My drinking carried on in a similar way. Most of the time I drank quite heavily and all of my socializing seemed to revolve around drink. I did a lot of geographical changes and after a very difficult situation at home I went to London to get away from all the upset. I had a better life and more opportunities in London but again most times I drank I would end up blacking out or in situations where I didn’t understand how I got there. I became friends with a big group of Scottish people who were also big drinkers and so getting wasted most weekends was the norm. I moved house a lot and had unhealthy relationships where I just latched onto a man, if he showed any interest in me at all and also if he liked to drink. I became known as the party girl and could always be relied on to do something outrageous when I was drinking.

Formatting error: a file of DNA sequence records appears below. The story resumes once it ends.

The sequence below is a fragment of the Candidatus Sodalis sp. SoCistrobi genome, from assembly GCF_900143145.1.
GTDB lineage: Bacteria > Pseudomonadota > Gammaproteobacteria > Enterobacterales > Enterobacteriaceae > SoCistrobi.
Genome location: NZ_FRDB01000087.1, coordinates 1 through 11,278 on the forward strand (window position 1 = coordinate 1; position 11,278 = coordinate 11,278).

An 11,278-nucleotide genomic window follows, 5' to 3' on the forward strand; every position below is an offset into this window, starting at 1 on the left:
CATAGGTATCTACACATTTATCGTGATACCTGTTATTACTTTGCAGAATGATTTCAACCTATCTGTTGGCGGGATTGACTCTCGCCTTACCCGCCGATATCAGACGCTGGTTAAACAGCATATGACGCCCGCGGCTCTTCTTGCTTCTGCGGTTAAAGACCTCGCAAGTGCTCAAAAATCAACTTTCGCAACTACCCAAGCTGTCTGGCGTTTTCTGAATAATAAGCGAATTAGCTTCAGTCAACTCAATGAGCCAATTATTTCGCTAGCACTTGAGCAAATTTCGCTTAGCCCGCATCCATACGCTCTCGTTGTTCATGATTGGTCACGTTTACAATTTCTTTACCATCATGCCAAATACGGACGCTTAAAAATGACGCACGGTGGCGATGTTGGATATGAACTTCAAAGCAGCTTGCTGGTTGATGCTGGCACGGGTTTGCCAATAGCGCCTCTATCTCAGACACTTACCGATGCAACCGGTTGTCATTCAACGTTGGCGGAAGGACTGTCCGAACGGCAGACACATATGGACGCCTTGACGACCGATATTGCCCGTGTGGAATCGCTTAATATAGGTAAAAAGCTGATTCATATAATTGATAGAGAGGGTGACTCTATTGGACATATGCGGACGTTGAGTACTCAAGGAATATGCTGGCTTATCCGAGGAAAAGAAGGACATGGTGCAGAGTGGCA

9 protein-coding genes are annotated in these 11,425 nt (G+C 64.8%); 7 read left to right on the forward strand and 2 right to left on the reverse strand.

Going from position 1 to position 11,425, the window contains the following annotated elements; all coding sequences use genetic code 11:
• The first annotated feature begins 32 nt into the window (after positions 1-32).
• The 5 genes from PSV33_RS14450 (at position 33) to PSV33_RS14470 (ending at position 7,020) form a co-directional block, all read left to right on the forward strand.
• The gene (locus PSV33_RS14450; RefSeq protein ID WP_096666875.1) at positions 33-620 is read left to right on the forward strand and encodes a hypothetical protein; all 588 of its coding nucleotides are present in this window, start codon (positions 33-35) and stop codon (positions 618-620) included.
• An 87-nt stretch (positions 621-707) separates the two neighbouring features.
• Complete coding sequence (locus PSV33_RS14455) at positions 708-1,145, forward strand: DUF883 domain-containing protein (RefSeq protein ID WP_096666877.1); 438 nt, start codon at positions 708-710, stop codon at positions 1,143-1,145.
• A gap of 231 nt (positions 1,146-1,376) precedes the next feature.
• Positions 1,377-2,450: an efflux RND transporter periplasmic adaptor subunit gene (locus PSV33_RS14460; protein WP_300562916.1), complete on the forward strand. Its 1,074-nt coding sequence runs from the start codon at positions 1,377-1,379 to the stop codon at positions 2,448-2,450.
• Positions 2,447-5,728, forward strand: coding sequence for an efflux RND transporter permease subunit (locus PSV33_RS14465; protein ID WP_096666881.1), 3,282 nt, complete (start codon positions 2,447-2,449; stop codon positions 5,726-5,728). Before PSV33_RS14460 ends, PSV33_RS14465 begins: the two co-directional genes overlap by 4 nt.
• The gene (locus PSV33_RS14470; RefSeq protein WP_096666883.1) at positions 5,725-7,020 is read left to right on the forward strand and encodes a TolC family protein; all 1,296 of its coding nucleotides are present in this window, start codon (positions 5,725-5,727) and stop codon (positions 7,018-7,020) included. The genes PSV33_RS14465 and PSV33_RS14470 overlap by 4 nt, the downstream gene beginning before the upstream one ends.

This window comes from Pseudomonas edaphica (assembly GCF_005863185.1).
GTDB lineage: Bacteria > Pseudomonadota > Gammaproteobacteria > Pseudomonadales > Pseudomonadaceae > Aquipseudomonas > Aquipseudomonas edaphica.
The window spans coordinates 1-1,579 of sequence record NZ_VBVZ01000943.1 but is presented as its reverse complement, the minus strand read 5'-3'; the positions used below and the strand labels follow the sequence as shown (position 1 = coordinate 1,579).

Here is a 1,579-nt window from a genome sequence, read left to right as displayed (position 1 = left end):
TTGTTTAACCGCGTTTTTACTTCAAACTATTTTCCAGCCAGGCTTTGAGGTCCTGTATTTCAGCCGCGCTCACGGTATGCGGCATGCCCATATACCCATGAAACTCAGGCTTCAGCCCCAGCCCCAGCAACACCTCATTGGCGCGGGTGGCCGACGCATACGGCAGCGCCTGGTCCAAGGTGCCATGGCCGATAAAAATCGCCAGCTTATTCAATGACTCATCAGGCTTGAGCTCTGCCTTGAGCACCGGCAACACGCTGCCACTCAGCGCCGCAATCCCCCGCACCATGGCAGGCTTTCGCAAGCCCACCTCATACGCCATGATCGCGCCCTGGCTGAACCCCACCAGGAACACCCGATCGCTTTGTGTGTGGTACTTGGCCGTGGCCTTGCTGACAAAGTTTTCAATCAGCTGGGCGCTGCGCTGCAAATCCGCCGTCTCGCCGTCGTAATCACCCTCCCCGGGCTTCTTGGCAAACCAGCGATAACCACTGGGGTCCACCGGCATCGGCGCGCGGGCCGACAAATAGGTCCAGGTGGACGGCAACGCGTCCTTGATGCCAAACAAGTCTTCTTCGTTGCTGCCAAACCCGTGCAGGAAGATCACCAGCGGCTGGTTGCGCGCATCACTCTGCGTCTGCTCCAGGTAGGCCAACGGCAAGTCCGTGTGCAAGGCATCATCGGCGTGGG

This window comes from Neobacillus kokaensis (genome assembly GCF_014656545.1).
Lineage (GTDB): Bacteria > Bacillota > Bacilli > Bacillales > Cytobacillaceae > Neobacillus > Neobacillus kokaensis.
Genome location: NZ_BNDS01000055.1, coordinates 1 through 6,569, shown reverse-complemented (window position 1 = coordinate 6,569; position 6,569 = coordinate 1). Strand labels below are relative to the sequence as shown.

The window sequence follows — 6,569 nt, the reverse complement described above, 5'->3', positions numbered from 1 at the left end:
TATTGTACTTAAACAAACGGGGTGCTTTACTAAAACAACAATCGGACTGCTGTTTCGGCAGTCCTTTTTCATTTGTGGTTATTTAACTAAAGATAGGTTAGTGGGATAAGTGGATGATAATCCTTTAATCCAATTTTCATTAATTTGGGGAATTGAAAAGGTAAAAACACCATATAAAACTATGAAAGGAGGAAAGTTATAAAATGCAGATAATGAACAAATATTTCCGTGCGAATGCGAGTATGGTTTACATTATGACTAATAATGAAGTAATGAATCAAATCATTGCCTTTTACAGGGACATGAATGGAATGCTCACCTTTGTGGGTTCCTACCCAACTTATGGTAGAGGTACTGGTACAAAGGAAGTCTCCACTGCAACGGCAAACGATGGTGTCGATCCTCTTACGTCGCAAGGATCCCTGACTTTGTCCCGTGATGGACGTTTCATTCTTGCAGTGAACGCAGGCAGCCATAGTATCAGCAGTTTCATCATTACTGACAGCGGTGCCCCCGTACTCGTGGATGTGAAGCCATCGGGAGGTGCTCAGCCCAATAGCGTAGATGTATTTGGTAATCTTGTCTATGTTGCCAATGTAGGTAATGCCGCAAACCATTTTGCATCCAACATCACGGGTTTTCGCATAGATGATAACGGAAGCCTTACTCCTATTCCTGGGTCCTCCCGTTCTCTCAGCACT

I was freelance and when I wasn’t working I was spending a lot of money and started to get into trouble with my finances. When I was working (which became less and less as I was not a great employee) I was trying to pay back credit cards and loans so my finances were a mess. I split up with my partner to have an affair with a mutual friend and then with a married man. I would get drunk and behave irresponsibly but I didn’t make any connection between the two.

Eventually I became bankrupt aged 35, and entered a very bleak period where I was drinking almost every night. I decided to move back to Glasgow and went to stay with my parents whilst I worked part time. Again my drinking continued and I didn’t care if I had to wake my parents up at three in the morning to let me in when I had been out at an event which allowed me to drink heavily.